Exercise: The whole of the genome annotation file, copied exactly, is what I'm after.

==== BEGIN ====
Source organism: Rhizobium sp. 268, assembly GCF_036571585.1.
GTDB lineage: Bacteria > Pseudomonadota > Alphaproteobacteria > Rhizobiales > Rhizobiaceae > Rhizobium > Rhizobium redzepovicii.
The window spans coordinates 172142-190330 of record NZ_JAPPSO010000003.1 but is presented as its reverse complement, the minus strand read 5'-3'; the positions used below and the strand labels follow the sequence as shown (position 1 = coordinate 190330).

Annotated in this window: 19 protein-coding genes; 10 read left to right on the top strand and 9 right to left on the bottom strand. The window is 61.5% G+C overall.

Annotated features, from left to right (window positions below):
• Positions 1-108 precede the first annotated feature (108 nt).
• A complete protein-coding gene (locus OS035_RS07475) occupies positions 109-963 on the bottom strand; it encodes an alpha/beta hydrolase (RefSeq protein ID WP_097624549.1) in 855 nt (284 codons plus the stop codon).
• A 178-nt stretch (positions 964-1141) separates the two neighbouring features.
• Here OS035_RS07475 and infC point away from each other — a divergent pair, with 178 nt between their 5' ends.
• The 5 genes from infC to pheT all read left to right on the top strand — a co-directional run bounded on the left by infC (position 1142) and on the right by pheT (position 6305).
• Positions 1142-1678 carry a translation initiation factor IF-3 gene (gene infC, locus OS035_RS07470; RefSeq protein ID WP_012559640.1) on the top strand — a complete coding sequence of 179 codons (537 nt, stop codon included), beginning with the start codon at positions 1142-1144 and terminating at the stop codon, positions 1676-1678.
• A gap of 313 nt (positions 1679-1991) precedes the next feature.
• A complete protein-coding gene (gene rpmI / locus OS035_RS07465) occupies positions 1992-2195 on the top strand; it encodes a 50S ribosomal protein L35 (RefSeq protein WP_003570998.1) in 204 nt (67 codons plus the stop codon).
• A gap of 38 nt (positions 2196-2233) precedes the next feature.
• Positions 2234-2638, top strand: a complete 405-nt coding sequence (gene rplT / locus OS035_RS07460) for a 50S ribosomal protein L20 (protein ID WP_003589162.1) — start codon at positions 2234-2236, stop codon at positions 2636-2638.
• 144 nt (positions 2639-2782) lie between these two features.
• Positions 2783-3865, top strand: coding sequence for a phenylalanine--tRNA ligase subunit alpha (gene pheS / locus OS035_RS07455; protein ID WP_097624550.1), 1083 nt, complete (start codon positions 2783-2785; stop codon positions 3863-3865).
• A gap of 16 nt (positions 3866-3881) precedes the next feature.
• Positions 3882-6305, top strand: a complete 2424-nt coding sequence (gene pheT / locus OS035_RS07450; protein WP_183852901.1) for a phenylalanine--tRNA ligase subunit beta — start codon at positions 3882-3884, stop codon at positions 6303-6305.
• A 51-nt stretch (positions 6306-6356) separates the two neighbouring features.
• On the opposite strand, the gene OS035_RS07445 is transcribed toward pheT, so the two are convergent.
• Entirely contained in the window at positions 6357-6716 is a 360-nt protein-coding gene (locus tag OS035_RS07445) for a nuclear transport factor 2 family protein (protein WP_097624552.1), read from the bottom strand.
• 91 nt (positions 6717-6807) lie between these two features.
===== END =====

Source organism: Rhizobium sp. 268, assembly GCF_036571585.1.
GTDB lineage: Bacteria > Pseudomonadota > Alphaproteobacteria > Rhizobiales > Rhizobiaceae > Rhizobium > Rhizobium redzepovicii.
The window spans coordinates 172142-190330 of record NZ_JAPPSO010000003.1 but is presented as its reverse complement, the minus strand read 5'-3'; the positions used below and the strand labels follow the sequence as shown (position 1 = coordinate 190330).

Annotated in this window: 19 protein-coding genes; 10 read left to right on the top strand and 9 right to left on the bottom strand. The window is 61.5% G+C overall.

Annotated features, from left to right (window positions below):
• Positions 1-108 precede the first annotated feature (108 nt).
• A complete protein-coding gene (locus OS035_RS07475) occupies positions 109-963 on the bottom strand; it encodes an alpha/beta hydrolase (RefSeq protein ID WP_097624549.1) in 855 nt (284 codons plus the stop codon).
• A 178-nt stretch (positions 964-1141) separates the two neighbouring features.
• Here OS035_RS07475 and infC point away from each other — a divergent pair, with 178 nt between their 5' ends.
• The 5 genes from infC to pheT all read left to right on the top strand — a co-directional run bounded on the left by infC (position 1142) and on the right by pheT (position 6305).
• Positions 1142-1678 carry a translation initiation factor IF-3 gene (gene infC, locus OS035_RS07470; RefSeq protein ID WP_012559640.1) on the top strand — a complete coding sequence of 179 codons (537 nt, stop codon included), beginning with the start codon at positions 1142-1144 and terminating at the stop codon, positions 1676-1678.
• A gap of 313 nt (positions 1679-1991) precedes the next feature.
• A complete protein-coding gene (gene rpmI / locus OS035_RS07465) occupies positions 1992-2195 on the top strand; it encodes a 50S ribosomal protein L35 (RefSeq protein WP_003570998.1) in 204 nt (67 codons plus the stop codon).
• A gap of 38 nt (positions 2196-2233) precedes the next feature.
• Positions 2234-2638, top strand: a complete 405-nt coding sequence (gene rplT / locus OS035_RS07460) for a 50S ribosomal protein L20 (protein ID WP_003589162.1) — start codon at positions 2234-2236, stop codon at positions 2636-2638.
• 144 nt (positions 2639-2782) lie between these two features.
• Positions 2783-3865, top strand: coding sequence for a phenylalanine--tRNA ligase subunit alpha (gene pheS / locus OS035_RS07455; protein ID WP_097624550.1), 1083 nt, complete (start codon positions 2783-2785; stop codon positions 3863-3865).
• A gap of 16 nt (positions 3866-3881) precedes the next feature.
• Positions 3882-6305, top strand: a complete 2424-nt coding sequence (gene pheT / locus OS035_RS07450; protein WP_183852901.1) for a phenylalanine--tRNA ligase subunit beta — start codon at positions 3882-3884, stop codon at positions 6303-6305.
• A 51-nt stretch (positions 6306-6356) separates the two neighbouring features.
• On the opposite strand, the gene OS035_RS07445 is transcribed toward pheT, so the two are convergent.
• Entirely contained in the window at positions 6357-6716 is a 360-nt protein-coding gene (locus tag OS035_RS07445) for a nuclear transport factor 2 family protein (protein WP_097624552.1), read from the bottom strand.
• 91 nt (positions 6717-6807) lie between these two features.